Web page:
Divine Comedy, Cary's Translation, Purgatory eBook

This eBook from the Gutenberg Project consists of approximately 107 pages of information about Divine Comedy, Cary's Translation, Purgatory.
To bear.  With animation now indued,
The active virtue (differing from a plant
No further, than that this is on the way
And at its limit that) continues yet
To operate, that now it moves, and feels,
As sea sponge clinging to the rock:  and there
Assumes th’ organic powers its seed convey’d. 
’This is the period, son! at which the virtue,
That from the generating heart proceeds,
Is pliant and expansive; for each limb
Is in the heart by forgeful nature plann’d. 
How babe of animal becomes, remains
For thy consid’ring.  At this point, more wise,
Than thou hast err’d, making the soul disjoin’d
From passive intellect, because he saw
No organ for the latter’s use assign’d.

“Open thy bosom to the truth that comes. 
Know soon as in the embryo, to the brain,
Articulation is complete, then turns
The primal Mover with a smile of joy
On such great work of nature, and imbreathes
New spirit replete with virtue, that what here
Active it finds, to its own substance draws,
And forms an individual soul, that lives,
And feels, and bends reflective on itself. 
And that thou less mayst marvel at the word,
Mark the sun’s heat, how that to wine doth change,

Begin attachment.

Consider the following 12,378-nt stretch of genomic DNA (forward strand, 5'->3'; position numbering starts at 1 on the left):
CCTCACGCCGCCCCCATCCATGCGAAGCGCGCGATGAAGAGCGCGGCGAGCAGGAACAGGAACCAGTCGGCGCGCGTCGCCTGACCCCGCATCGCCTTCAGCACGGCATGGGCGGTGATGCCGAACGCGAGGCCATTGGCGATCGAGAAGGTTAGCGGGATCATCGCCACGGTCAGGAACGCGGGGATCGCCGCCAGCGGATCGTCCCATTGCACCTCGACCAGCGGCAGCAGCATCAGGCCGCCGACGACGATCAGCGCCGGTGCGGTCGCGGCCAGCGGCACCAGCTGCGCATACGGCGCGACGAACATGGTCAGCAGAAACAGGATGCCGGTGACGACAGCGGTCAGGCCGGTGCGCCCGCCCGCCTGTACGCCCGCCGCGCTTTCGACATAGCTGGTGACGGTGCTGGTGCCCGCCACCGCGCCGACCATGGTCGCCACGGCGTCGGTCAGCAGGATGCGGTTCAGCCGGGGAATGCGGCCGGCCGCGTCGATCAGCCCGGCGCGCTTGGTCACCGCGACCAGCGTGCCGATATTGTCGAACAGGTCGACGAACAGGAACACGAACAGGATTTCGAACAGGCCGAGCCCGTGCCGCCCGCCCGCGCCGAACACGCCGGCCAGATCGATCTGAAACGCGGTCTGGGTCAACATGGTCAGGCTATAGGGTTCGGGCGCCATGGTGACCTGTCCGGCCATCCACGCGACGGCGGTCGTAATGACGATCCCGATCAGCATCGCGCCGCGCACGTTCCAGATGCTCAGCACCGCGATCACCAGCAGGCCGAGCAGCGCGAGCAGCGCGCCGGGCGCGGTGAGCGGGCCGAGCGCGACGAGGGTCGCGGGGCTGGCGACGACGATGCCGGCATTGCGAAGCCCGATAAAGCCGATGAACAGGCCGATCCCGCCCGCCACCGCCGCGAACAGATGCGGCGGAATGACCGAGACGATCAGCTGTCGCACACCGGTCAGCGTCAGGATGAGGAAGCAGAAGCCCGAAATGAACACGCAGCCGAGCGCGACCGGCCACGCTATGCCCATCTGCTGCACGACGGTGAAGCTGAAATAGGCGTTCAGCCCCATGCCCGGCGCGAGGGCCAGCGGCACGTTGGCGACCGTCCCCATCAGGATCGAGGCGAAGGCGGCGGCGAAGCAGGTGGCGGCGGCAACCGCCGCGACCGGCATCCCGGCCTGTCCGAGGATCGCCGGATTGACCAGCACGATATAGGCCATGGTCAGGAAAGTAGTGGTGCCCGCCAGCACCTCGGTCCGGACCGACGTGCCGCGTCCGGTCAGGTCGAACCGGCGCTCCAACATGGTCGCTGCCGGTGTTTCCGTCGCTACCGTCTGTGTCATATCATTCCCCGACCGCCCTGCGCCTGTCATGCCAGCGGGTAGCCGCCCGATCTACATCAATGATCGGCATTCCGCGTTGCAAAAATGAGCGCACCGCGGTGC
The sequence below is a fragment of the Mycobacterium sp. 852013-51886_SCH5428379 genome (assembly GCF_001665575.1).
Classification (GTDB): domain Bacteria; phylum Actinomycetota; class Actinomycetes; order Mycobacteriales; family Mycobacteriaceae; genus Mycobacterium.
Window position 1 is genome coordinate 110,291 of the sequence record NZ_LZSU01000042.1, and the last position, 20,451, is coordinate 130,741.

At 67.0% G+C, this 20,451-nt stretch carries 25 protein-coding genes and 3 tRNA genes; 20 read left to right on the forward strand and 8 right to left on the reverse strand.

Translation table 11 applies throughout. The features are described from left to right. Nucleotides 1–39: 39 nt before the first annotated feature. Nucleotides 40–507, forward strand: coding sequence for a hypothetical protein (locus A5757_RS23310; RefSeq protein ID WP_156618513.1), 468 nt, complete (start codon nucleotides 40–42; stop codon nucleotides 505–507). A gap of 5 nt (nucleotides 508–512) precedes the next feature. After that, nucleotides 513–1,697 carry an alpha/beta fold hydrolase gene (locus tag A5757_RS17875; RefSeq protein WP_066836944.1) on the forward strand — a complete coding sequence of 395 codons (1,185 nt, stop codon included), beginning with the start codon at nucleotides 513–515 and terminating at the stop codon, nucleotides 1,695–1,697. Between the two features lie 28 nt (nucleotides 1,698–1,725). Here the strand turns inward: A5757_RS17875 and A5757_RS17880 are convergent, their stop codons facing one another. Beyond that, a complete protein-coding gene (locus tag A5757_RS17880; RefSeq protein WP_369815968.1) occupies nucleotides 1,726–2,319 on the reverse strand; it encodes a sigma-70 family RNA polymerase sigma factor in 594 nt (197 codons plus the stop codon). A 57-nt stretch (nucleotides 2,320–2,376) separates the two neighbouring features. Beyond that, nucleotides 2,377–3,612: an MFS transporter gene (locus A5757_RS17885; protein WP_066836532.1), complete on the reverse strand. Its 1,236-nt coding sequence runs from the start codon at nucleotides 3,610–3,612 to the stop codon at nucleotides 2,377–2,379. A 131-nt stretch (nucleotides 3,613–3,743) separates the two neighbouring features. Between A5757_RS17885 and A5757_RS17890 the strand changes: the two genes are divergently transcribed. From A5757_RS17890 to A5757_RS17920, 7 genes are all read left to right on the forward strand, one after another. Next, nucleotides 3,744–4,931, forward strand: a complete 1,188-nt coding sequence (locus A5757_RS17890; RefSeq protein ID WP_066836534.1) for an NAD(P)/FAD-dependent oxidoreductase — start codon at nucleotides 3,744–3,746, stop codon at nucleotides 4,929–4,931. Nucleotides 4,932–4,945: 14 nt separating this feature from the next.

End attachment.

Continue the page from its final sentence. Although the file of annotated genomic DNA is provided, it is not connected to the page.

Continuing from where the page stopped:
Mix’d with the moisture filter’d through the vine.

“When Lachesis hath spun the thread, the soul
Takes with her both the human and divine,
Memory, intelligence, and will, in act
Far keener than before, the other powers
Inactive all and mute.  No pause allow’d,
In wond’rous sort self-moving, to one strand
Of those, where the departed roam, she falls,
Here learns her destin’d path.  Soon as the place
Receives her, round the plastic virtue beams,
Distinct as in the living limbs before: 
And as the air, when saturate with showers,
The casual beam refracting, decks itself
With many a hue; so here the ambient air
Weareth that form, which influence of the soul
Imprints on it; and like the flame, that where
The fire moves, thither follows, so henceforth
The new form on the spirit follows still: 
Hence hath it semblance, and is shadow call’d,
With each sense even to the sight endued: 
Hence speech is ours, hence laughter, tears, and sighs
Which thou mayst oft have witness’d on the mount
Th’ obedient shadow fails not to present
Whatever varying passion moves within us. 
And this the cause of what thou marvel’st at.”

Now the last flexure of our way we reach’d,
And to the right hand turning, other care
Awaits us.  Here the rocky precipice
Hurls forth redundant flames, and from the rim
A blast upblown, with forcible rebuff
Driveth them back, sequester’d from its bound.

Behoov’d us, one by one, along the side,
That border’d on the void, to pass; and I
Fear’d on one hand the fire, on th’ other fear’d
Headlong to fall:  when thus th’ instructor warn’d: 
“Strict rein must in this place direct the eyes. 
A little swerving and the way is lost.”

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Divine Comedy, Cary's Translation, Purgatory from Project Gutenberg. Public domain.